MANILA, Oct. 15, 2014 — Fourteen artists who survived super typhoon Yolanda are staging a series of art exhibits depicting their personal and their fellow survivors’ resilience and hope, almost a year after the tragedy.
The artists, all of whom were in Tacloban when typhoon Yolanda claimed thousands of lives in Eastern Visayas last year, initially ran the Paglaum Paper Clay Art Exhibit of 26 artworks at the Resorts World Manila from Oct. 1 to 5.
“Each one has a story to tell,” Tindog Tacloban Movement founder and executive director Jhoey Hernandez said of typhoon Yolanda survivors. “Paglaum means hope in Visayas.”
Conceptualized only last August, the exhibit can be viewed at the Manila Fame Expo at the SMX Mall of Asia on Oct. 16-19 and at the Manila Art Expo, SMX Aura on Oct. 18-19.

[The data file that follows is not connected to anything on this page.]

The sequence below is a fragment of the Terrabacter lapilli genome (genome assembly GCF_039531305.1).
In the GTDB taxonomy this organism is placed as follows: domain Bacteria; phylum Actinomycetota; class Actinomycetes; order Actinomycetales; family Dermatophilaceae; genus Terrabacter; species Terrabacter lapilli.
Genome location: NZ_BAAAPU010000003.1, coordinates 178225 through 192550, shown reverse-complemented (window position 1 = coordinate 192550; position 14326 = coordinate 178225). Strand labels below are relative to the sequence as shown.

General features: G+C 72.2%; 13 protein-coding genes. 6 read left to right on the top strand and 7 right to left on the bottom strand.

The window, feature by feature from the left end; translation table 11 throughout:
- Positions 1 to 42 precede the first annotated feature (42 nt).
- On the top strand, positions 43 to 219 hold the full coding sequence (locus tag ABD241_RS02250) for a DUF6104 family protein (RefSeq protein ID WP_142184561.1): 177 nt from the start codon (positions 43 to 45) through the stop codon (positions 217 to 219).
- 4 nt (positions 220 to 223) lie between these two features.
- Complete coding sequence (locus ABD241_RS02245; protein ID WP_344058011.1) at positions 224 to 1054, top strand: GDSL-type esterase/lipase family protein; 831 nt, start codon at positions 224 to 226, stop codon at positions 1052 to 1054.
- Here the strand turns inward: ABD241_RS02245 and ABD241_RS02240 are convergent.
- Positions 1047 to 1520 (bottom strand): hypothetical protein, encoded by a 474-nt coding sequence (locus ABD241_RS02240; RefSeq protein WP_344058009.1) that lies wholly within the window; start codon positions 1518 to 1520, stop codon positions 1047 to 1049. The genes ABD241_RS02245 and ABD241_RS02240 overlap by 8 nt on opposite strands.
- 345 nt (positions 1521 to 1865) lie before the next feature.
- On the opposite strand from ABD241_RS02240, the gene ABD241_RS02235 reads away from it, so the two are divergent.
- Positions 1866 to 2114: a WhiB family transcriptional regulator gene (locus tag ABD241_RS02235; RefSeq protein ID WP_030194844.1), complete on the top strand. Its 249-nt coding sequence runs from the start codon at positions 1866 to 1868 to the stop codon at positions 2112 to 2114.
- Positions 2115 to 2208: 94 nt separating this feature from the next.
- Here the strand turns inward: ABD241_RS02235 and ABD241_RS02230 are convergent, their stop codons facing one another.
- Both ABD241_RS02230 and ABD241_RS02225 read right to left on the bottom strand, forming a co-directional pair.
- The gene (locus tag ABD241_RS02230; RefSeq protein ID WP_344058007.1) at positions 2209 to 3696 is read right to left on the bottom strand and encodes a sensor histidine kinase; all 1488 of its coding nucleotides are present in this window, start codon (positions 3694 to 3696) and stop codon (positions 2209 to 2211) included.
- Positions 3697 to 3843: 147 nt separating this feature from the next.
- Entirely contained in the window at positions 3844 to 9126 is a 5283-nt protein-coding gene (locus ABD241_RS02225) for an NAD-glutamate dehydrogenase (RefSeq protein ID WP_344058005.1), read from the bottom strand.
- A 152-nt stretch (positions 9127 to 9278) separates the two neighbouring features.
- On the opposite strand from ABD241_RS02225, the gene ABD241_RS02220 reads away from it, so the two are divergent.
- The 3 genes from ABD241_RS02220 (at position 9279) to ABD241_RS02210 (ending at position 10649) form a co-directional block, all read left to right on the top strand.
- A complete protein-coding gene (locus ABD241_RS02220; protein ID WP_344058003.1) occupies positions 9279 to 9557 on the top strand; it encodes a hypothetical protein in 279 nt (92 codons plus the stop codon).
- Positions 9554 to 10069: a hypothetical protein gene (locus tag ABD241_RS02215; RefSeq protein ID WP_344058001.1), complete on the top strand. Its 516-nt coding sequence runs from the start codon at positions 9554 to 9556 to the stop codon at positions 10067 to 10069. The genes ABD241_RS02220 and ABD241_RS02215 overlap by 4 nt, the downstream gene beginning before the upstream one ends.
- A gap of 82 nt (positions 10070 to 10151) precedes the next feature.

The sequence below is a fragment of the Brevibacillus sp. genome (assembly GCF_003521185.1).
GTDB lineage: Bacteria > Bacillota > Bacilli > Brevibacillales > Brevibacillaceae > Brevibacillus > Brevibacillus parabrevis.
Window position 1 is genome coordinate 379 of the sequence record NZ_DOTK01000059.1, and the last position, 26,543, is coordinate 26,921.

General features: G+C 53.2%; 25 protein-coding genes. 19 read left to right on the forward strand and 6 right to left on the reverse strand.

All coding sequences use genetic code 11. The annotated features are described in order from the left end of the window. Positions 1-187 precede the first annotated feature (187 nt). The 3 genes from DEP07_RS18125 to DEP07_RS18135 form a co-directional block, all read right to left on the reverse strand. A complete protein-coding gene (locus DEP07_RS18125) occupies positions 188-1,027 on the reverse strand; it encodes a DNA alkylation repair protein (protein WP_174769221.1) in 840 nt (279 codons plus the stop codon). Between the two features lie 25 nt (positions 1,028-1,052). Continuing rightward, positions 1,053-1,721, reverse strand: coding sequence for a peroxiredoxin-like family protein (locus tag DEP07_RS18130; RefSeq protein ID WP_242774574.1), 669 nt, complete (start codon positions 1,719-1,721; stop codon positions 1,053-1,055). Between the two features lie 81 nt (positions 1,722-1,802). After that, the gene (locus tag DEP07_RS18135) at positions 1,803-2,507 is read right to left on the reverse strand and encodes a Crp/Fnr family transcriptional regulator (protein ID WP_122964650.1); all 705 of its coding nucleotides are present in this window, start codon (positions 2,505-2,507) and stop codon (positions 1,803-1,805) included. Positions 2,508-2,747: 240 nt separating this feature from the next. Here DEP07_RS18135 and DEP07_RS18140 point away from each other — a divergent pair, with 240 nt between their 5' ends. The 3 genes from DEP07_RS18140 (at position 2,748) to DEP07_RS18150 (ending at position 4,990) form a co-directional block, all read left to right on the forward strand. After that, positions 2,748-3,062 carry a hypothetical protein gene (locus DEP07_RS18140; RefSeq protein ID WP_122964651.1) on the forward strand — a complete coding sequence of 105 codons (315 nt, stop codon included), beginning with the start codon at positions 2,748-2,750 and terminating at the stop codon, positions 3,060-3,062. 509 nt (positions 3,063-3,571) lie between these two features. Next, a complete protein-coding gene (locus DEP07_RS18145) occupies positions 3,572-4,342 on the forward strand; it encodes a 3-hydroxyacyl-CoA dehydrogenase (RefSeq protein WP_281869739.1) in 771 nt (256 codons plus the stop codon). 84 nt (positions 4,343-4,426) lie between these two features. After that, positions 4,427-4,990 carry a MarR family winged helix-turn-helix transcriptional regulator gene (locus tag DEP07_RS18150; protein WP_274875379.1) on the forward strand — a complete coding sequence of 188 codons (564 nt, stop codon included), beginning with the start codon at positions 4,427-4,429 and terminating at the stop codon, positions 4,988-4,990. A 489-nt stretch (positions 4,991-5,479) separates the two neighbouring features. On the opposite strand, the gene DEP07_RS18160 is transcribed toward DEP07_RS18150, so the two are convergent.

The artworks include the Friendly Race, a depiction of two fellows in straw hats each on a carabao’s back, by Crispin Asensi; Usbong 4, shows a tree managing to re-grow leaves after a storm, by Dante Enage, and Parol, a colorful work anticipating Christmas a year after, by Ge-Ann Balintec.
The series of exhibit “is a transformational project,” Hernandez said. The hopelessness fades as they fill their medium with vibrant colors of a bouncing life and, ultimately, as they set up the artworks, she explained.
According to Hernandez, the artists have decided to share what appears to be the therapeutic nature of art to other typhoon Yolanda survivors by volunteering in a mentoring program.
“We will be holding workshops not just in schools in Tacloban but also in temporary shelters,” Hernandez said.
Tindog Tacloban Movement says there is hope, she said. “It’s almost a year now, and it’s time to move on.” (Oliver Samson)